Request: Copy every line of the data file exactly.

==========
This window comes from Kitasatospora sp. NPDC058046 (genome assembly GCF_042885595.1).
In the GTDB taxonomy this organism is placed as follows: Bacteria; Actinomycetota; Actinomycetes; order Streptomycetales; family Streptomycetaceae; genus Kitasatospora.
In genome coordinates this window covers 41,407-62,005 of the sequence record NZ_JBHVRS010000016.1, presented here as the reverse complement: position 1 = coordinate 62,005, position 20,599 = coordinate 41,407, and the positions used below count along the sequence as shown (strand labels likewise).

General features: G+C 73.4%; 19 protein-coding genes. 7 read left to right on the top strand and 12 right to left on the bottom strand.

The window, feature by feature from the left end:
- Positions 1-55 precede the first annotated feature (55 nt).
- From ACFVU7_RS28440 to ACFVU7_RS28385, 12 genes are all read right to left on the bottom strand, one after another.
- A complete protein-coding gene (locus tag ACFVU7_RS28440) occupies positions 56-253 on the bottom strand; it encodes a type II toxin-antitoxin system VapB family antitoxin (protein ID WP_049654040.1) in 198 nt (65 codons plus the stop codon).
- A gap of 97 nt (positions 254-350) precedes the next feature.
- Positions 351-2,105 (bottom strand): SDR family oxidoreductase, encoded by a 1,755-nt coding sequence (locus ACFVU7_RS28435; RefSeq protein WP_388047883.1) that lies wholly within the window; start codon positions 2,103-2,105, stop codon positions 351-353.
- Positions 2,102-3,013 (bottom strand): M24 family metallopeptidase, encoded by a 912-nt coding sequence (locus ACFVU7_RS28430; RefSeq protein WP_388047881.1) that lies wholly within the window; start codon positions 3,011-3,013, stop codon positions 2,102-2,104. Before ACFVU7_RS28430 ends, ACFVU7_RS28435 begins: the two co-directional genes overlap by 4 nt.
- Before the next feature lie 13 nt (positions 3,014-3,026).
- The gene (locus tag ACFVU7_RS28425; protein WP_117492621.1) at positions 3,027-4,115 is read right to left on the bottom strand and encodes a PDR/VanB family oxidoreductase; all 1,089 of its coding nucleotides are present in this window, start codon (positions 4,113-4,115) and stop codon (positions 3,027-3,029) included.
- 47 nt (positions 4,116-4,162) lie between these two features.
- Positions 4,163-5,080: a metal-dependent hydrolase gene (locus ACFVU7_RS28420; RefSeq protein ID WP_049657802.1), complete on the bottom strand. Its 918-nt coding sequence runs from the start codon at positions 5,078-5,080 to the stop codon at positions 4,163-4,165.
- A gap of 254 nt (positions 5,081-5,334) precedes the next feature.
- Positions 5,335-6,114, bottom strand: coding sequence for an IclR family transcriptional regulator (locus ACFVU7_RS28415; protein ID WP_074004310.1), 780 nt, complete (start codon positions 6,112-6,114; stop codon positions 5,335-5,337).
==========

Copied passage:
This window comes from Kitasatospora sp. NPDC058046 (genome assembly GCF_042885595.1).
In the GTDB taxonomy this organism is placed as follows: Bacteria; Actinomycetota; Actinomycetes; order Streptomycetales; family Streptomycetaceae; genus Kitasatospora.
In genome coordinates this window covers 41,407-62,005 of the sequence record NZ_JBHVRS010000016.1, presented here as the reverse complement: position 1 = coordinate 62,005, position 20,599 = coordinate 41,407, and the positions used below count along the sequence as shown (strand labels likewise).

General features: G+C 73.4%; 19 protein-coding genes. 7 read left to right on the top strand and 12 right to left on the bottom strand.

The window, feature by feature from the left end:
- Positions 1-55 precede the first annotated feature (55 nt).
- From ACFVU7_RS28440 to ACFVU7_RS28385, 12 genes are all read right to left on the bottom strand, one after another.
- A complete protein-coding gene (locus tag ACFVU7_RS28440) occupies positions 56-253 on the bottom strand; it encodes a type II toxin-antitoxin system VapB family antitoxin (protein ID WP_049654040.1) in 198 nt (65 codons plus the stop codon).
- A gap of 97 nt (positions 254-350) precedes the next feature.
- Positions 351-2,105 (bottom strand): SDR family oxidoreductase, encoded by a 1,755-nt coding sequence (locus ACFVU7_RS28435; RefSeq protein WP_388047883.1) that lies wholly within the window; start codon positions 2,103-2,105, stop codon positions 351-353.
- Positions 2,102-3,013 (bottom strand): M24 family metallopeptidase, encoded by a 912-nt coding sequence (locus ACFVU7_RS28430; RefSeq protein WP_388047881.1) that lies wholly within the window; start codon positions 3,011-3,013, stop codon positions 2,102-2,104. Before ACFVU7_RS28430 ends, ACFVU7_RS28435 begins: the two co-directional genes overlap by 4 nt.
- Before the next feature lie 13 nt (positions 3,014-3,026).
- The gene (locus tag ACFVU7_RS28425; protein WP_117492621.1) at positions 3,027-4,115 is read right to left on the bottom strand and encodes a PDR/VanB family oxidoreductase; all 1,089 of its coding nucleotides are present in this window, start codon (positions 4,113-4,115) and stop codon (positions 3,027-3,029) included.
- 47 nt (positions 4,116-4,162) lie between these two features.
- Positions 4,163-5,080: a metal-dependent hydrolase gene (locus ACFVU7_RS28420; RefSeq protein ID WP_049657802.1), complete on the bottom strand. Its 918-nt coding sequence runs from the start codon at positions 5,078-5,080 to the stop codon at positions 4,163-4,165.
- A gap of 254 nt (positions 5,081-5,334) precedes the next feature.
- Positions 5,335-6,114, bottom strand: coding sequence for an IclR family transcriptional regulator (locus ACFVU7_RS28415; protein ID WP_074004310.1), 780 nt, complete (start codon positions 6,112-6,114; stop codon positions 5,335-5,337).